iCARA  irish caribbean ancestry - reconnecting through dna


What is iCARA?

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Background to the project

The roots of this project go back to the 1600's - a turbulent time in Irish history. The rebellion of Hugh O'Neill came to an end followed by the Flight of the Earls in 1607. A policy of banishment of military prisoners was introduced, and so began the exodus of the Wild Geese. The Plantation of Ulster got underway but was interrupted by the Catholic Rebellion of 1641 with its much publicised atrocities. Cromwell's invasion and subsequent subjugation of the Irish resulted in the death or disappearance of half a million people and a precipitous drop in the population of about 40%, a much greater fall than that seen during and immediately after The Great Famine (1845-1848).

Against this backdrop, many Irish people left for the Caribbean. In the early 1600's, some were Wild Geese, some were captured soldiers sent as slaves, and others sold themselves as indentured servants into conditions which were no better than slavery. And they went to places like St Kitts, Antigua and Montserrat (where in the 1630's, up to 70% of the white population was Irish). But between 1652 and 1657, Cromwell's armies rounded up tens of thousands of Irish men, women and children, drove them to Cork and across to Bristol, and then shipped them off to work as slaves on the sugar plantations of Barbados and the New American Colonies. Estimates of the number of Irish enslaved vary from 50,000 to 130,000, representing anywhere between 4% and 15% of the then total population.

However, the descendants of these Irish exiles are very much alive today, and this is reflected in the plethora of Irish Surnames in the Caribbean, as well as the celebration of Irish culture in places like Montserrat, the only country outside of Ireland to celebrate St Patrick's Day as a National Holiday.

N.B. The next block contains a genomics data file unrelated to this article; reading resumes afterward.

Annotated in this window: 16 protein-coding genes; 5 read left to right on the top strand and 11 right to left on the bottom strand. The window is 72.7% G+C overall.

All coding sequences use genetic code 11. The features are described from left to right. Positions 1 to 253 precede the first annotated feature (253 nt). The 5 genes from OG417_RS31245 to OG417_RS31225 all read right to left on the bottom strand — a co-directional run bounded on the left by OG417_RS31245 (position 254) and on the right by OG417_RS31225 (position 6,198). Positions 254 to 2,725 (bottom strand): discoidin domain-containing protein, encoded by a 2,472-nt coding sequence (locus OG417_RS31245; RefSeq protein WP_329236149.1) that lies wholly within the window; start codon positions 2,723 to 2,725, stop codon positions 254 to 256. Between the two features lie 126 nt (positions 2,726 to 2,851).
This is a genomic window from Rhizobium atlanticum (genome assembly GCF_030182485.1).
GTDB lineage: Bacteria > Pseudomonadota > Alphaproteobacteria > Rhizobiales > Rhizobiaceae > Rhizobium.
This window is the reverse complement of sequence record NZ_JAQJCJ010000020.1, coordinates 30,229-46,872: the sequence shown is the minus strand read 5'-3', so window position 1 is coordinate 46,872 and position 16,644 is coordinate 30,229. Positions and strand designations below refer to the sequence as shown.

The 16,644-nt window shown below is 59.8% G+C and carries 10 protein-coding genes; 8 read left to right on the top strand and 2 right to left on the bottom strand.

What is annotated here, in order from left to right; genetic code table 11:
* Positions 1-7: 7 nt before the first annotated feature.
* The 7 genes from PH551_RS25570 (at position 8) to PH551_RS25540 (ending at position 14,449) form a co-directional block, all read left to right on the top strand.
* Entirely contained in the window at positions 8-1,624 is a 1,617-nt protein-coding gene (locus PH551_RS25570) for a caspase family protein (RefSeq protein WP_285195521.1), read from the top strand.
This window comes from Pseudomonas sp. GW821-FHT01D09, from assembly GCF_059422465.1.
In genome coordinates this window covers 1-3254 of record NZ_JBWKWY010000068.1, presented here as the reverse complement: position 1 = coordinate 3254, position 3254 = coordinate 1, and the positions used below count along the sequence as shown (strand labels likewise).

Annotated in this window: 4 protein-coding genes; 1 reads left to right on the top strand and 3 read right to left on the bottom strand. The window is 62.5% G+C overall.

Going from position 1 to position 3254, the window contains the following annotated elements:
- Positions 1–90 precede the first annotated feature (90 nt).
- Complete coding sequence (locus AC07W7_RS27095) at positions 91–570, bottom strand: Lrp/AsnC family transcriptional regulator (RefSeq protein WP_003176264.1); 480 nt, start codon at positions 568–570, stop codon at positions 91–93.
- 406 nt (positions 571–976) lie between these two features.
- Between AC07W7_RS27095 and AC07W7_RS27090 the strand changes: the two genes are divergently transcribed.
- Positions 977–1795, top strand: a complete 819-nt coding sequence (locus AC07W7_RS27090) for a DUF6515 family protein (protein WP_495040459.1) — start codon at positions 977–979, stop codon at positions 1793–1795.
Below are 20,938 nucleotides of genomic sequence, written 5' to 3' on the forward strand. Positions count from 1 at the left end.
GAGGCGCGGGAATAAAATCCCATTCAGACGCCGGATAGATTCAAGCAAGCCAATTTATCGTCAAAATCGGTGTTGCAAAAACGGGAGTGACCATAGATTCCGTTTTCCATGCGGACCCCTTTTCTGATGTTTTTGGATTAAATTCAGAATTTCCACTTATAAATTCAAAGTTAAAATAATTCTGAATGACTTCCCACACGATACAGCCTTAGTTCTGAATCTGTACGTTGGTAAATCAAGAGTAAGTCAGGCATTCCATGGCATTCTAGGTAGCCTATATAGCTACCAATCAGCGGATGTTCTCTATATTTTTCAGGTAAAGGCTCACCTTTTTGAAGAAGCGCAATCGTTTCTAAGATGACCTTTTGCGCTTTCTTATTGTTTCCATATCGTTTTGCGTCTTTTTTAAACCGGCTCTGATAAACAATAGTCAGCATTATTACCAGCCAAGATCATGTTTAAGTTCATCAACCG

This possibility of reconnecting people in the Caribbean with their cousins in Ireland has served as the inspiration for the formation of the iCARA project ... Irish Caribbean Ancestry - Reconnecting through DNA.

The three cornerstones of iCARA are Reconnection, Reunion, and Restoration. Reconnection involves reconnecting with both the Ancestral Homeland in Ireland as well as with distant cousins alive today both in Ireland and in the wider Irish diaspora. Reunion involves reuniting with genetic cousins, but also with the local community in Ireland from whence the common ancestor came. And Restoration is an ongoing activity that aims to help build strong ties between people and communities in Ireland and the Caribbean.

Maurice Gleeson

May 2013

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iCARA and the Spearin Surname Project at http://freepages.genealogy.rootsweb.com/~spearin is licensed under a Creative Commons Attribution-NonCommercial 3.0 Unported License.
Information and data obtained from iCARA and the Spearin Surname Project must be attributed to the project as outlined in the Creative Commons License. Please notify administrator when using data for public or private research. 

Last update: May 2013

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